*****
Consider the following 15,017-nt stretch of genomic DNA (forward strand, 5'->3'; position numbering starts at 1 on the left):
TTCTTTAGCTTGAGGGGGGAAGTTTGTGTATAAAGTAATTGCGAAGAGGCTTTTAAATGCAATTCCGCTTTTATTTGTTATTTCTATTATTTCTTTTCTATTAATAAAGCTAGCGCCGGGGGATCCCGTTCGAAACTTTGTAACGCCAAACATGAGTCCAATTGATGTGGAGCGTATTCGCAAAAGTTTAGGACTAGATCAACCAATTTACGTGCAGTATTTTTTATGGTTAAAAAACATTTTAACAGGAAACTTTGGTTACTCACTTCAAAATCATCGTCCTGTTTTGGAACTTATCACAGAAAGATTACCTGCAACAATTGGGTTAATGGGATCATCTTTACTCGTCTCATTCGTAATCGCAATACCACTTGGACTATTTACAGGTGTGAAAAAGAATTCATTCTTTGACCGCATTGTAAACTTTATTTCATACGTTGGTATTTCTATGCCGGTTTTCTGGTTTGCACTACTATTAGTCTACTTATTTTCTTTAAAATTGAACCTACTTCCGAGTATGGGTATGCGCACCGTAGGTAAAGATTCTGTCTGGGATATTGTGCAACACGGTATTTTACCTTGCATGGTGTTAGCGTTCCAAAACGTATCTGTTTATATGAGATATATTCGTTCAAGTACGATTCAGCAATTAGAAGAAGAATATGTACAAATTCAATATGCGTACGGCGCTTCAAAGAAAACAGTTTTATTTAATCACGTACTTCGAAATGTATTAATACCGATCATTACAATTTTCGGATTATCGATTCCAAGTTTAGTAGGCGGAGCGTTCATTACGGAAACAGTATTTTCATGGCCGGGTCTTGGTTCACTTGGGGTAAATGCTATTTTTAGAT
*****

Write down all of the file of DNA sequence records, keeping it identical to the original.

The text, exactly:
Consider the following 15,017-nt stretch of genomic DNA (forward strand, 5'->3'; position numbering starts at 1 on the left):
TTCTTTAGCTTGAGGGGGGAAGTTTGTGTATAAAGTAATTGCGAAGAGGCTTTTAAATGCAATTCCGCTTTTATTTGTTATTTCTATTATTTCTTTTCTATTAATAAAGCTAGCGCCGGGGGATCCCGTTCGAAACTTTGTAACGCCAAACATGAGTCCAATTGATGTGGAGCGTATTCGCAAAAGTTTAGGACTAGATCAACCAATTTACGTGCAGTATTTTTTATGGTTAAAAAACATTTTAACAGGAAACTTTGGTTACTCACTTCAAAATCATCGTCCTGTTTTGGAACTTATCACAGAAAGATTACCTGCAACAATTGGGTTAATGGGATCATCTTTACTCGTCTCATTCGTAATCGCAATACCACTTGGACTATTTACAGGTGTGAAAAAGAATTCATTCTTTGACCGCATTGTAAACTTTATTTCATACGTTGGTATTTCTATGCCGGTTTTCTGGTTTGCACTACTATTAGTCTACTTATTTTCTTTAAAATTGAACCTACTTCCGAGTATGGGTATGCGCACCGTAGGTAAAGATTCTGTCTGGGATATTGTGCAACACGGTATTTTACCTTGCATGGTGTTAGCGTTCCAAAACGTATCTGTTTATATGAGATATATTCGTTCAAGTACGATTCAGCAATTAGAAGAAGAATATGTACAAATTCAATATGCGTACGGCGCTTCAAAGAAAACAGTTTTATTTAATCACGTACTTCGAAATGTATTAATACCGATCATTACAATTTTCGGATTATCGATTCCAAGTTTAGTAGGCGGAGCGTTCATTACGGAAACAGTATTTTCATGGCCGGGTCTTGGTTCACTTGGGGTAAATGCTATTTTTAGAT